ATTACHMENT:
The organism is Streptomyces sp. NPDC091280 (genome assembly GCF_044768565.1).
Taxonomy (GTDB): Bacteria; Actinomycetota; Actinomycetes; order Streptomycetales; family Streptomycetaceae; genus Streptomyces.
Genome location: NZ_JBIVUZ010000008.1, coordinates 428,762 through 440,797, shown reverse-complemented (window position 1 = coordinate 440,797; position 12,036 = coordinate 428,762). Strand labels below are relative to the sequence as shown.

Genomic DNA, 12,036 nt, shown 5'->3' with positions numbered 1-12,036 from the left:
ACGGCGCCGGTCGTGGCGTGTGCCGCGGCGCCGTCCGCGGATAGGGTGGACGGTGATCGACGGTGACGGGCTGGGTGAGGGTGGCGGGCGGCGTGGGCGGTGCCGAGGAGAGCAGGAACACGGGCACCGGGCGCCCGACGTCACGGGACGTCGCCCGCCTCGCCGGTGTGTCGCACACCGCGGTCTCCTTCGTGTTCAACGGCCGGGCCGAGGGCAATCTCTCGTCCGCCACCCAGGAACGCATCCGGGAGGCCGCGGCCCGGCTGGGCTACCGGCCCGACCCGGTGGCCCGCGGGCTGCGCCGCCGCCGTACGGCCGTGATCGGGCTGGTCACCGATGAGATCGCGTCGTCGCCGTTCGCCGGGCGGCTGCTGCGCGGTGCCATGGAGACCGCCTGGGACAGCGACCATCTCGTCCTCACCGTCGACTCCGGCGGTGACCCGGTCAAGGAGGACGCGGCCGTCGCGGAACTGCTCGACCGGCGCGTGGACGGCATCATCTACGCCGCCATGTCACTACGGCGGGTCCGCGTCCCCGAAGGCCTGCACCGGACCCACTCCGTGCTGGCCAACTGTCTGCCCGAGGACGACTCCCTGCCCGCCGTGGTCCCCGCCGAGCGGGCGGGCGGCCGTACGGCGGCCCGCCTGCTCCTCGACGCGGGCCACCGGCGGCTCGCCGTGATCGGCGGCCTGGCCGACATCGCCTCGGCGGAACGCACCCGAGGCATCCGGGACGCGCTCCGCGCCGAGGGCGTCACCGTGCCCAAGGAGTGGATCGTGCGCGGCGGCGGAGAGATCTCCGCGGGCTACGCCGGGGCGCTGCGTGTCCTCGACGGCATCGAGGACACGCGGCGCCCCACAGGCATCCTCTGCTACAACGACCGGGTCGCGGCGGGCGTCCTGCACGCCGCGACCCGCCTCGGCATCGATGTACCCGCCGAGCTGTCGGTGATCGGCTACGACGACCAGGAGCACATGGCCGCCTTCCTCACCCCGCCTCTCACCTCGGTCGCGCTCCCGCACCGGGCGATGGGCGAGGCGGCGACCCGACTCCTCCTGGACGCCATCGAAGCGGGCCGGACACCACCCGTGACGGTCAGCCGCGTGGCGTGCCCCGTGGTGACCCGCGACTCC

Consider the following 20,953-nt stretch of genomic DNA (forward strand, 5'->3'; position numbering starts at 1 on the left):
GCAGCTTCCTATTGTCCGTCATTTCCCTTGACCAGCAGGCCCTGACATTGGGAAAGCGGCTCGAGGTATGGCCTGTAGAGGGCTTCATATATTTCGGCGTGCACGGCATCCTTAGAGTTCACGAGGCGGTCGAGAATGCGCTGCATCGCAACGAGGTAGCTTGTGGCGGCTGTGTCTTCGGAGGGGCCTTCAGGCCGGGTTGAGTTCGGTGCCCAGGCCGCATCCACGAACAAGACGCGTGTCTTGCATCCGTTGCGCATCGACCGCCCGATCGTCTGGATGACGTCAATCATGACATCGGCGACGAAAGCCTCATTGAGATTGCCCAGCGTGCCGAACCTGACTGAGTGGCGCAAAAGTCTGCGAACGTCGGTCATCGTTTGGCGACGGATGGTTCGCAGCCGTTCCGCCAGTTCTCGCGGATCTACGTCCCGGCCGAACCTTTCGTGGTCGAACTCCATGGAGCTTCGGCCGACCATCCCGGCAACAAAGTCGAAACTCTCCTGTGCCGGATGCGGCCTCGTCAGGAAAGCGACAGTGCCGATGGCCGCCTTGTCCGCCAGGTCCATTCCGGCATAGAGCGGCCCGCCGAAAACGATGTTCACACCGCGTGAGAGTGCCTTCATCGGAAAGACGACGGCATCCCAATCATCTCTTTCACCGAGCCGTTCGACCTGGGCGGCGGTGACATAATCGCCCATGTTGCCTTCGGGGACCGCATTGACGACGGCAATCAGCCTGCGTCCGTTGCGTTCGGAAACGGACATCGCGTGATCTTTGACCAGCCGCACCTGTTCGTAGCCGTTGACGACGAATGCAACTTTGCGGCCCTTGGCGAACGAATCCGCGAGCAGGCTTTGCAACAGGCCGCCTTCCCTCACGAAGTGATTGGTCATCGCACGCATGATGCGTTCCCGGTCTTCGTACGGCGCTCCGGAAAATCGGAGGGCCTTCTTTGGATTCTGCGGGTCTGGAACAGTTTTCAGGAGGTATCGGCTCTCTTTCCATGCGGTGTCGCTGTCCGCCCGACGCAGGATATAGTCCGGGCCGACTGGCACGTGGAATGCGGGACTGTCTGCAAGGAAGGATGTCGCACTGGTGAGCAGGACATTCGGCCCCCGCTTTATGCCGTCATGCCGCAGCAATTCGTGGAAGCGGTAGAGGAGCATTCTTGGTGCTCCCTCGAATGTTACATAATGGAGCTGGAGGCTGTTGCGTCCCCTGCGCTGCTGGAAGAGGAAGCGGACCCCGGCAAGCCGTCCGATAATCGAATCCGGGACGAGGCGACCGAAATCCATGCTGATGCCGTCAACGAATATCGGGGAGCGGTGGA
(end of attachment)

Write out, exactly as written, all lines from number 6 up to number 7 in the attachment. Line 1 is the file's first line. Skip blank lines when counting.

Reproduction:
Consider the following 20,953-nt stretch of genomic DNA (forward strand, 5'->3'; position numbering starts at 1 on the left):
GCAGCTTCCTATTGTCCGTCATTTCCCTTGACCAGCAGGCCCTGACATTGGGAAAGCGGCTCGAGGTATGGCCTGTAGAGGGCTTCATATATTTCGGCGTGCACGGCATCCTTAGAGTTCACGAGGCGGTCGAGAATGCGCTGCATCGCAACGAGGTAGCTTGTGGCGGCTGTGTCTTCGGAGGGGCCTTCAGGCCGGGTTGAGTTCGGTGCCCAGGCCGCATCCACGAACAAGACGCGTGTCTTGCATCCGTTGCGCATCGACCGCCCGATCGTCTGGATGACGTCAATCATGACATCGGCGACGAAAGCCTCATTGAGATTGCCCAGCGTGCCGAACCTGACTGAGTGGCGCAAAAGTCTGCGAACGTCGGTCATCGTTTGGCGACGGATGGTTCGCAGCCGTTCCGCCAGTTCTCGCGGATCTACGTCCCGGCCGAACCTTTCGTGGTCGAACTCCATGGAGCTTCGGCCGACCATCCCGGCAACAAAGTCGAAACTCTCCTGTGCCGGATGCGGCCTCGTCAGGAAAGCGACAGTGCCGATGGCCGCCTTGTCCGCCAGGTCCATTCCGGCATAGAGCGGCCCGCCGAAAACGATGTTCACACCGCGTGAGAGTGCCTTCATCGGAAAGACGACGGCATCCCAATCATCTCTTTCACCGAGCCGTTCGACCTGGGCGGCGGTGACATAATCGCCCATGTTGCCTTCGGGGACCGCATTGACGACGGCAATCAGCCTGCGTCCGTTGCGTTCGGAAACGGACATCGCGTGATCTTTGACCAGCCGCACCTGTTCGTAGCCGTTGACGACGAATGCAACTTTGCGGCCCTTGGCGAACGAATCCGCGAGCAGGCTTTGCAACAGGCCGCCTTCCCTCACGAAGTGATTGGTCATCGCACGCATGATGCGTTCCCGGTCTTCGTACGGCGCTCCGGAAAATCGGAGGGCCTTCTTTGGATTCTGCGGGTCTGGAACAGTTTTCAGGAGGTATCGGCTCTCTTTCCATGCGGTGTCGCTGTCCGCCCGACGCAGGATATAGTCCGGGCCGACTGGCACGTGGAATGCGGGACTGTCTGCAAGGAAGGATGTCGCACTGGTGAGCAGGACATTCGGCCCCCGCTTTATGCCGTCATGCCGCAGCAATTCGTGGAAGCGGTAGAGGAGCATTCTTGGTGCTCCCTCGAATGTTACATAATGGAGCTGGAGGCTGTTGCGTCCCCTGCGCTGCTGGAAGAGGAAGCGGACCCCGGCAAGCCGTCCGATAATCGAATCCGGGACGAGGCGACCGAAATCCATGCTGATGCCGTCAACGAATATCGGGGAGCGGTGGA